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My Brother Sam Is Dead

My Brother Sam Is Dead


by James Lincoln Collier and Christopher Collier

Analysis: Tone

Take a story's temperature by studying its tone. Is it hopeful? Cynical? Snarky? Playful?

Casual, Curious

By the time you finish My Brother Sam Is Dead, Tim feels like an old friend. And that's because, throughout the book, he talks as if we're chatting in the tavern over a cup of tea. He doesn't bother being formal. In fact, he likes to keep it simple and casual when he's telling his tale:

You know how it is when you get really interested in something, you forget what you're doing or even where you are. Well I was thinking so hard about going up to Tom Warrups' and finally seeing Sam after all this time that I kept forgetting it was a secret. (3.1)

You know what, Tim, we do know what that feels like.

Thanks to Tim's casual tone, he draws us right into the action. Check out how he uses the word "you" here, almost as if we're talking to him in person. We can't lie: we wouldn't mind sitting down for a cup of fish chowder with this chatty fellow.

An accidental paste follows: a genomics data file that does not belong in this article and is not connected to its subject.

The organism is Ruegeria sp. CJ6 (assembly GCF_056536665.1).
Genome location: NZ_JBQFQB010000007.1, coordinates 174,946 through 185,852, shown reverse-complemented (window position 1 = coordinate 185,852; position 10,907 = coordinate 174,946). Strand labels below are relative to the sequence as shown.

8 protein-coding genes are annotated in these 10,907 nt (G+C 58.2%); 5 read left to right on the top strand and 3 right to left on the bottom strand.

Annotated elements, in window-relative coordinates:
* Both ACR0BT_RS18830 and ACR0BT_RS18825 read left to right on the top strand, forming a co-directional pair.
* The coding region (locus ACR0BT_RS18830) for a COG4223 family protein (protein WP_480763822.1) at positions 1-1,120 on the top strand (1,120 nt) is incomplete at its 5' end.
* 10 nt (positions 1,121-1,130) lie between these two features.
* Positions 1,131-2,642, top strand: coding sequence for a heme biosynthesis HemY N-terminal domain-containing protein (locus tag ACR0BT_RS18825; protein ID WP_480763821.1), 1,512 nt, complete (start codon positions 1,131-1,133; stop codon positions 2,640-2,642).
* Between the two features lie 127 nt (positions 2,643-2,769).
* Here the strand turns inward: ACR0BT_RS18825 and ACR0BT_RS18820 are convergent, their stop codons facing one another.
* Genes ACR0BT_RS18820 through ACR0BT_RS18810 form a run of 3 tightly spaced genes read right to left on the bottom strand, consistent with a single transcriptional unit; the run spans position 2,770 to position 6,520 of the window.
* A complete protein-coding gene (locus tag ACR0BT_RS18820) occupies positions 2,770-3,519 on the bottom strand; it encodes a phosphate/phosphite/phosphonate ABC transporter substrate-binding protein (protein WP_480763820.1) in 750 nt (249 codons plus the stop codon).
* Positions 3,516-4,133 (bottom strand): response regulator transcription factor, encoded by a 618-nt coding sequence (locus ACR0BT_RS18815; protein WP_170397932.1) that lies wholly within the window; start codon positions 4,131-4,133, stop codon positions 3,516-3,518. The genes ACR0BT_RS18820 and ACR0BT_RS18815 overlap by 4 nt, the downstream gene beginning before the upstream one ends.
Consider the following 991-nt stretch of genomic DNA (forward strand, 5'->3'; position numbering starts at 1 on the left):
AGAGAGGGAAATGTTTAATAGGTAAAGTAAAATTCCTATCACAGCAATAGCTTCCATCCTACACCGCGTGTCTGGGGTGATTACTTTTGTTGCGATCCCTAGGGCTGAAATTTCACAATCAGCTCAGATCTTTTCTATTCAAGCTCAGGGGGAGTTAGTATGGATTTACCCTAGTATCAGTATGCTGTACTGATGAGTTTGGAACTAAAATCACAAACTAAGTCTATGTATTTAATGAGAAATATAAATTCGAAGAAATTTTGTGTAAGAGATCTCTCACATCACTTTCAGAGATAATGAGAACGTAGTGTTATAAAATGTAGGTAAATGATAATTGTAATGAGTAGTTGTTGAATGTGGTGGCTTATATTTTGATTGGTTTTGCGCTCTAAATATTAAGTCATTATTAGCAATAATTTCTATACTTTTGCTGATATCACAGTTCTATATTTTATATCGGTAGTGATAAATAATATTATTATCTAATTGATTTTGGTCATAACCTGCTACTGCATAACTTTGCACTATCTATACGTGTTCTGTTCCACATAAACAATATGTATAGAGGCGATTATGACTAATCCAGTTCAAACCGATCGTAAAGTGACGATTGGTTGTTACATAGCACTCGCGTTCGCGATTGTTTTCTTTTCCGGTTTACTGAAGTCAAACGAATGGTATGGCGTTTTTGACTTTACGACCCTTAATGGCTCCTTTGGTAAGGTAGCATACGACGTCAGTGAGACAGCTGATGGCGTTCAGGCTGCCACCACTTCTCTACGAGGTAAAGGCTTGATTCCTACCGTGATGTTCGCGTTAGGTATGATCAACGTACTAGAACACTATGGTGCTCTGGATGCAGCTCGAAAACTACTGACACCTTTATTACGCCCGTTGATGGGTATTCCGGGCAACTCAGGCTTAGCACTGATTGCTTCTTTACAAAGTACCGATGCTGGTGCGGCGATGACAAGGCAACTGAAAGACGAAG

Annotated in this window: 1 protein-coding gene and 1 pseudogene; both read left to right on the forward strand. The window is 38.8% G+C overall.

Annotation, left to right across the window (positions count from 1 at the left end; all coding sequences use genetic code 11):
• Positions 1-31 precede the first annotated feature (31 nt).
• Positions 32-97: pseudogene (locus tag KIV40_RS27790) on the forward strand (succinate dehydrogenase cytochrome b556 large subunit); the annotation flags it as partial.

But even though Tim's tone is casual, that doesn't mean he's apathetic (a.k.a. doesn't care). Actually, it's the exact opposite. Tim can be one curious guy, and his tone reflects his inquisitive attitude:

I was scared, but I was curious. I figured the officer had gone into the tavern to drink a mug of beer. I hadn't really seen many true soldiers, and I wondered what they were like. I wasn't sure if it was safe, though. What would they do if they knew that Father was against the war? Still I didn't want to be left out of the excitement. (4.5)

Tim's keeping it casual here, but he's also totally intrigued about what's happening inside the tavern. Take a look at how Tim asks a question in the middle of telling his story: "What would they do if they knew that Father was against the war?" Good question.

Tim's curious attitude might be contagious… don't you think?

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